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I5 2500k OCing

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December 31, 2011 5:23:56 AM

I am currently having problems manually overclocking my new processor. I have been messing around with the ASUS Suite II auto tuning and was able to get a stable overclock of 5.0 Ghz but i do not want to have my processor working so hard. I also would like to learn how to properly get a good overclock that will not ruin my $260 processor. So i would like to know what would a good speed be that will not wreck my processor fast and that i will see a good speed increase for gaming? Also how would i go about getting a stable over clock at that speed?

More about : 2500k ocing

a b K Overclocking
December 31, 2011 6:19:23 AM

1.most i series if not all are unlocked, go into the overclock menu and raise the cpu multiplier...
2.the stock speed should be fine for gaming lol...
on that note, just watch the temps your getting, after overclocking use this program
http://files.extremeoverclocking.com/file.php?f=205
run it for ~1hr and watch that the temps in the cores dont go above 70C
and consider upgrading you cpu cooler if you havent already
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December 31, 2011 6:30:16 AM

i have the h100 for cooling at 5.0 i ran prime95 for half hour and the highest temp i got was 78 degrees, im just looking for a stable speed. i would like to have some form of overclock seeing as that i bought the processor, board and cooler for overclocking.
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a b K Overclocking
December 31, 2011 6:35:10 AM

^^ eek, try to get the voltages lower, under 70C

i looked and the Tcase is...
TCASE

72.6°C

the Tcase is like a max optimal temp
and if it ran for 1/2 an hr its stable :p 
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a c 197 K Overclocking
December 31, 2011 1:18:42 PM

nna2 said:
1.most i series if not all are unlocked,

Only the K models are unlocked. The rest of the second generation i3/5/7's have a unified clock which makes it very difficult to achieve a significant overclock.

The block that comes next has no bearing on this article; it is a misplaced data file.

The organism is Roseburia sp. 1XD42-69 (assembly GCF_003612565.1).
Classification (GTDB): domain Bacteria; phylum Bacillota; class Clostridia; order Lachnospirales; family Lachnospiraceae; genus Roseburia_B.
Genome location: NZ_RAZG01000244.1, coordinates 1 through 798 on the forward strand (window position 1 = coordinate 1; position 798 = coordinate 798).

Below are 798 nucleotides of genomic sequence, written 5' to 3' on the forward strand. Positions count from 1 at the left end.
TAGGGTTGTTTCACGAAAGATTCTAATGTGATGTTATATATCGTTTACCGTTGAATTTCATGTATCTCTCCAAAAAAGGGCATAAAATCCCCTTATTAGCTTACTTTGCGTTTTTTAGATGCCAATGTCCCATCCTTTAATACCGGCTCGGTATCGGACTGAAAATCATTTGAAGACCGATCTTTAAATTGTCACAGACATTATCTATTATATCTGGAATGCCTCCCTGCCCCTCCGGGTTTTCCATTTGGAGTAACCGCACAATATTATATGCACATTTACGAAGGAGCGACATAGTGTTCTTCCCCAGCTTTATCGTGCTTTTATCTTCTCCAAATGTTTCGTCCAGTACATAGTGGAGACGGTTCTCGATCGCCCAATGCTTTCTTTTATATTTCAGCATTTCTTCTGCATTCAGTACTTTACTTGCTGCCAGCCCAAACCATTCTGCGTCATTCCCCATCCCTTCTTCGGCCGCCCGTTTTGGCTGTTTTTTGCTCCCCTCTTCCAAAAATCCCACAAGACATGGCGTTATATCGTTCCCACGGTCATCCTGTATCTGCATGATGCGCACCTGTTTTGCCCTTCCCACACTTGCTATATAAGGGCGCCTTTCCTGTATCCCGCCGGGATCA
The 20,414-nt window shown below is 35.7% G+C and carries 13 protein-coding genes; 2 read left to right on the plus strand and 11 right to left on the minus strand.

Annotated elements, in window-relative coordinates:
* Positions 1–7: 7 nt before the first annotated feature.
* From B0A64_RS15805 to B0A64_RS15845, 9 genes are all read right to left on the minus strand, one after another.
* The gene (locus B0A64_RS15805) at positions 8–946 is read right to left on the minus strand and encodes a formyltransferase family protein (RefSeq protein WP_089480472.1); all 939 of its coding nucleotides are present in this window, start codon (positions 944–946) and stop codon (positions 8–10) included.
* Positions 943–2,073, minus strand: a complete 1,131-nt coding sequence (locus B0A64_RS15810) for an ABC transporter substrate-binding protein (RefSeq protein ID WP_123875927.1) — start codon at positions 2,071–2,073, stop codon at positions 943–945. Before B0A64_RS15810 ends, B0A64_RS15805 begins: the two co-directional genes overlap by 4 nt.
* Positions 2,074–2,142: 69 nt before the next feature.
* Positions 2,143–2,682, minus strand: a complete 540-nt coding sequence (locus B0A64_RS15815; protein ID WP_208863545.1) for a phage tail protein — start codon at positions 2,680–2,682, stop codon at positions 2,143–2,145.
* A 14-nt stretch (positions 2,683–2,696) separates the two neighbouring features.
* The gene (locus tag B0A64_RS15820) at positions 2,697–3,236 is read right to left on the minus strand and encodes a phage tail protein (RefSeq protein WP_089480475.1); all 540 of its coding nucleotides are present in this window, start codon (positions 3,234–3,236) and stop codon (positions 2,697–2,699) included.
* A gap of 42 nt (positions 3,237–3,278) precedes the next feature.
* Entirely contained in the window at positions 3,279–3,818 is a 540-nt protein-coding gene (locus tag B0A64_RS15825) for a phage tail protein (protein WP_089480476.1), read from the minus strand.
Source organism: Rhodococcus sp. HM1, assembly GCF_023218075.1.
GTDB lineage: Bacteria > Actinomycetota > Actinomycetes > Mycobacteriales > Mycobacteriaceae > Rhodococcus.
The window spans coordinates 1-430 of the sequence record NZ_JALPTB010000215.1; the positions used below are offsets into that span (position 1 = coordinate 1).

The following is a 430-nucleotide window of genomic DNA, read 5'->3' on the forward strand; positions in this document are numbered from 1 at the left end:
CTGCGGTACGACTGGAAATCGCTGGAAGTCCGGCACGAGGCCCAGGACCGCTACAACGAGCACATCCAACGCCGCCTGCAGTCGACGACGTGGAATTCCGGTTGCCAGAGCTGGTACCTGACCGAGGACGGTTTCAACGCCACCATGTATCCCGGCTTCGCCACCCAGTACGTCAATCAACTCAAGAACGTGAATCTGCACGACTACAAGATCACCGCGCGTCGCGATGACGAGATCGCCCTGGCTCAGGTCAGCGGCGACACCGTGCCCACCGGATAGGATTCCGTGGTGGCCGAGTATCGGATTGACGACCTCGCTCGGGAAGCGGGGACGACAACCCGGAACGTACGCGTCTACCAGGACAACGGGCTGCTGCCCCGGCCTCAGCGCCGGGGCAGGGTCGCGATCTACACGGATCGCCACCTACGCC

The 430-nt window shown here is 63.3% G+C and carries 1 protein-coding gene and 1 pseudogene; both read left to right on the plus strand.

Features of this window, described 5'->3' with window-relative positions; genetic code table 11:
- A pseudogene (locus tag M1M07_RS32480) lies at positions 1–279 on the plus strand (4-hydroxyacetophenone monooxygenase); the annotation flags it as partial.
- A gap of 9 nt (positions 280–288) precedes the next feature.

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December 31, 2011 3:57:17 PM

Here is a little something concerning Tcase vs TjMax (I really wish Intel would have thought of a different term, I am sick of "TJMaxx" jokes).

http://www.overclock.net/t/908770/tcase-is-that-how-hot...

So, it seems the Tcase is the temperature reading taken at the top of the CPU's heat spreader, and the TjMax is the maximum core temperature before self-shutdown results. I would pay more attention to the TjMax as read off of CoreTemp, for example. For the 2500K, that is 98deg C. The last post in the link I provided is fairly consistent with other info I have read; that is, as long as you keep the core temperatures around 15-20 deg C lower than the TjMax, you shouldn't shorten the lifespan of your processor by any significant margin, no matter what alarmist types would have you believe. So, for the 2500K, if, at 100% load (Prime95) you are not exceeding 78-80-ish, then all should be good. Note that in actual use, you may never have sustained 100% load on all cores like in a simulated stress test, so your peak temps should be lower anyway, in the 40-50deg C range. I wouldn't worry too much about Tcase, I would think that the CPU would begin self-throttling as the max core temp approaches 90-98C, before the Tcase exceeds 72.6; unless, you somehow royally screw up the seating of the heat sink on the CPU.
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a b K Overclocking
December 31, 2011 5:32:26 PM

jsc said:
Only the K models are unlocked. The rest of the second generation i3/5/7's have a unified clock which makes it very difficult to achieve a significant overclock.

sorry lol, i was under the impression that they all were
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a b K Overclocking
December 31, 2011 5:34:01 PM

^^Tcase is the maximum "optimum" temp, Tjunction is the temp where the processor throttles down(usually above 100C) and Max Tjunction is where the processor gets so hot it will failsafe and shut off
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December 31, 2011 9:20:09 PM

nna2 said:
^^Tcase is the maximum "optimum" temp, Tjunction is the temp where the processor throttles down(usually above 100C) and Max Tjunction is where the processor gets so hot it will failsafe and shut off